Release is an instance of a chart running in a Kubernetes cluster. One chart can often be installed many times into the same cluster. And each time it is installed, a new release is created. Consider a MySQL chart. If you want two databases running in your cluster, you can install that chart twice. Each one will have its own release, which will in turn have its own release name.

With these concepts in mind, we can now explain Helm like this:

Helm installs charts into Kubernetes, creating a new release for each installation. And to find new charts, you can search Helm chart repositories.


When you first install Helm, it is preconfigured to talk to the official Kubernetes charts repository. This repository contains a number of carefully curated and maintained charts. This chart repository is named stable by default.

You can see which charts are available by running helm search:

$ helm search
stable/drupal   	0.3.2   	One of the most versatile open source content m...
stable/jenkins  	0.1.0   	A Jenkins Helm chart for Kubernetes.
stable/mariadb  	0.5.1   	Chart for MariaDB
stable/mysql    	0.1.0   	Chart for MySQL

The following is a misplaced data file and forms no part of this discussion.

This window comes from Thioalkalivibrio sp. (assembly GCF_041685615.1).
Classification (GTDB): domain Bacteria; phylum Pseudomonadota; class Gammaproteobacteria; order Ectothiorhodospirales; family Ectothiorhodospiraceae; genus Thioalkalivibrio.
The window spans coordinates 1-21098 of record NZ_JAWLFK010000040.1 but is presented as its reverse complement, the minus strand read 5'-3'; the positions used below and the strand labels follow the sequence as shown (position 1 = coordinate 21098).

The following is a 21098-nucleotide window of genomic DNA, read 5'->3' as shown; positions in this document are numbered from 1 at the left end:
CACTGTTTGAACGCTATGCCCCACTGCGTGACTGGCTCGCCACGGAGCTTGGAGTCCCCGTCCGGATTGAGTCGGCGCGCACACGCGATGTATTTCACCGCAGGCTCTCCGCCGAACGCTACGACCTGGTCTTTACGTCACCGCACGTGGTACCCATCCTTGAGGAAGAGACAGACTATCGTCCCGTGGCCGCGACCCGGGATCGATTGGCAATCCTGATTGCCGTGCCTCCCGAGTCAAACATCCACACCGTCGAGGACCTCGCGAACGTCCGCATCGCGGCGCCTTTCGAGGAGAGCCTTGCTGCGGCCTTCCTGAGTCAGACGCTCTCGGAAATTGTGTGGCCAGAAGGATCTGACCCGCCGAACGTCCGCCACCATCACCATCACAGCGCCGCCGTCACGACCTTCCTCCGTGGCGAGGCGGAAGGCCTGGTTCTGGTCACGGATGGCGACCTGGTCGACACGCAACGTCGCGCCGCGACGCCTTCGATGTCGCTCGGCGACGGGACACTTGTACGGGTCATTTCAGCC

With no filter, helm search shows you all of the available charts. You can narrow down your results by searching with a filter:

$ helm search mysql
stable/mysql  	0.1.0  	Chart for MySQL
stable/mariadb	0.5.1  	Chart for MariaDB

Now you will only see the results that match your filter.

Why is mariadb in the list? Because its package description relates it to MySQL. We can use helm inspect chart to see this:

$ helm inspect stable/mariadb
Fetched stable/mariadb to mariadb-0.5.1.tgz
description: Chart for MariaDB
engine: gotpl
home: https://mariadb.org
- mariadb
- mysql
- database
- sql

Search is a good way to find available packages. Once you have found a package you want to install, you can use helm install to install it.


To install a new package, use the helm install command. At its simplest, it takes only one argument: The name of the chart.

$ helm install stable/mariadb
Fetched stable/mariadb-0.3.0 to /Users/mattbutcher/Code/Go/src/k8s.io/helm/mariadb-0.3.0.tgz
Last Deployed: Wed Sep 28 12:32:28 2016
Namespace: default

==> extensions/Deployment
happy-panda-mariadb   1         0         0            0           1s

==> v1/Secret
NAME                     TYPE      DATA      AGE
happy-panda-mariadb   Opaque    2         1s

==> v1/Service
NAME                     CLUSTER-IP   EXTERNAL-IP   PORT(S)    AGE
happy-panda-mariadb    <none>        3306/TCP   1s

MariaDB can be accessed via port 3306 on the following DNS name from within your cluster:

To connect to your database run the following command: